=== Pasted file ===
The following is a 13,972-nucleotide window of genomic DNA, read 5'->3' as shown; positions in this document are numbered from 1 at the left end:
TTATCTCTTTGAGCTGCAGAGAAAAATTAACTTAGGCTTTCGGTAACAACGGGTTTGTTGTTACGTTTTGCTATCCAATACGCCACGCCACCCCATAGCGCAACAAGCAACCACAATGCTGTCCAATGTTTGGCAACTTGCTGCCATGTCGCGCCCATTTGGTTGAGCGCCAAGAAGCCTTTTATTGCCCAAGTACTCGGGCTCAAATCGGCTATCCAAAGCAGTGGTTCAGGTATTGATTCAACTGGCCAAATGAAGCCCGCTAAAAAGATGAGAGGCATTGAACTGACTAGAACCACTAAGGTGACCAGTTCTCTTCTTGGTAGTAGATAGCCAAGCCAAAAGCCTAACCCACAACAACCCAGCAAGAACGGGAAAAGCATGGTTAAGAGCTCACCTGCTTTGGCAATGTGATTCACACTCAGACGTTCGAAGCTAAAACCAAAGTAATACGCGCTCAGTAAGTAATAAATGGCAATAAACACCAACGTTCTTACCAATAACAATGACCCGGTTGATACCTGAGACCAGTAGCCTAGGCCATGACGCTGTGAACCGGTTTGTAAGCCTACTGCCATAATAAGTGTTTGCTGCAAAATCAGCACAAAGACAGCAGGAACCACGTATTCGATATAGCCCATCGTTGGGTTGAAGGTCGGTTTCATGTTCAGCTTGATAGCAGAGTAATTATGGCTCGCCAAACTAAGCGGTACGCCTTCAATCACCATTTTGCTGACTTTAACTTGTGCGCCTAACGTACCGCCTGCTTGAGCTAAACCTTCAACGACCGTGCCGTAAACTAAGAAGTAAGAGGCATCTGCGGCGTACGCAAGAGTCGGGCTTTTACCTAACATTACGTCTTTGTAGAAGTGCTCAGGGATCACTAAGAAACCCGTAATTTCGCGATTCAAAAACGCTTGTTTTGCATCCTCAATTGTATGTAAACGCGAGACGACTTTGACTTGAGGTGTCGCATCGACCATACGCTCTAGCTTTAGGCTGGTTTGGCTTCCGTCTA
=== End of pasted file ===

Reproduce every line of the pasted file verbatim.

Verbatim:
The following is a 13,972-nucleotide window of genomic DNA, read 5'->3' as shown; positions in this document are numbered from 1 at the left end:
TTATCTCTTTGAGCTGCAGAGAAAAATTAACTTAGGCTTTCGGTAACAACGGGTTTGTTGTTACGTTTTGCTATCCAATACGCCACGCCACCCCATAGCGCAACAAGCAACCACAATGCTGTCCAATGTTTGGCAACTTGCTGCCATGTCGCGCCCATTTGGTTGAGCGCCAAGAAGCCTTTTATTGCCCAAGTACTCGGGCTCAAATCGGCTATCCAAAGCAGTGGTTCAGGTATTGATTCAACTGGCCAAATGAAGCCCGCTAAAAAGATGAGAGGCATTGAACTGACTAGAACCACTAAGGTGACCAGTTCTCTTCTTGGTAGTAGATAGCCAAGCCAAAAGCCTAACCCACAACAACCCAGCAAGAACGGGAAAAGCATGGTTAAGAGCTCACCTGCTTTGGCAATGTGATTCACACTCAGACGTTCGAAGCTAAAACCAAAGTAATACGCGCTCAGTAAGTAATAAATGGCAATAAACACCAACGTTCTTACCAATAACAATGACCCGGTTGATACCTGAGACCAGTAGCCTAGGCCATGACGCTGTGAACCGGTTTGTAAGCCTACTGCCATAATAAGTGTTTGCTGCAAAATCAGCACAAAGACAGCAGGAACCACGTATTCGATATAGCCCATCGTTGGGTTGAAGGTCGGTTTCATGTTCAGCTTGATAGCAGAGTAATTATGGCTCGCCAAACTAAGCGGTACGCCTTCAATCACCATTTTGCTGACTTTAACTTGTGCGCCTAACGTACCGCCTGCTTGAGCTAAACCTTCAACGACCGTGCCGTAAACTAAGAAGTAAGAGGCATCTGCGGCGTACGCAAGAGTCGGGCTTTTACCTAACATTACGTCTTTGTAGAAGTGCTCAGGGATCACTAAGAAACCCGTAATTTCGCGATTCAAAAACGCTTGTTTTGCATCCTCAATTGTATGTAAACGCGAGACGACTTTGACTTGAGGTGTCGCATCGACCATACGCTCTAGCTTTAGGCTGGTTTGGCTTCCGTCTA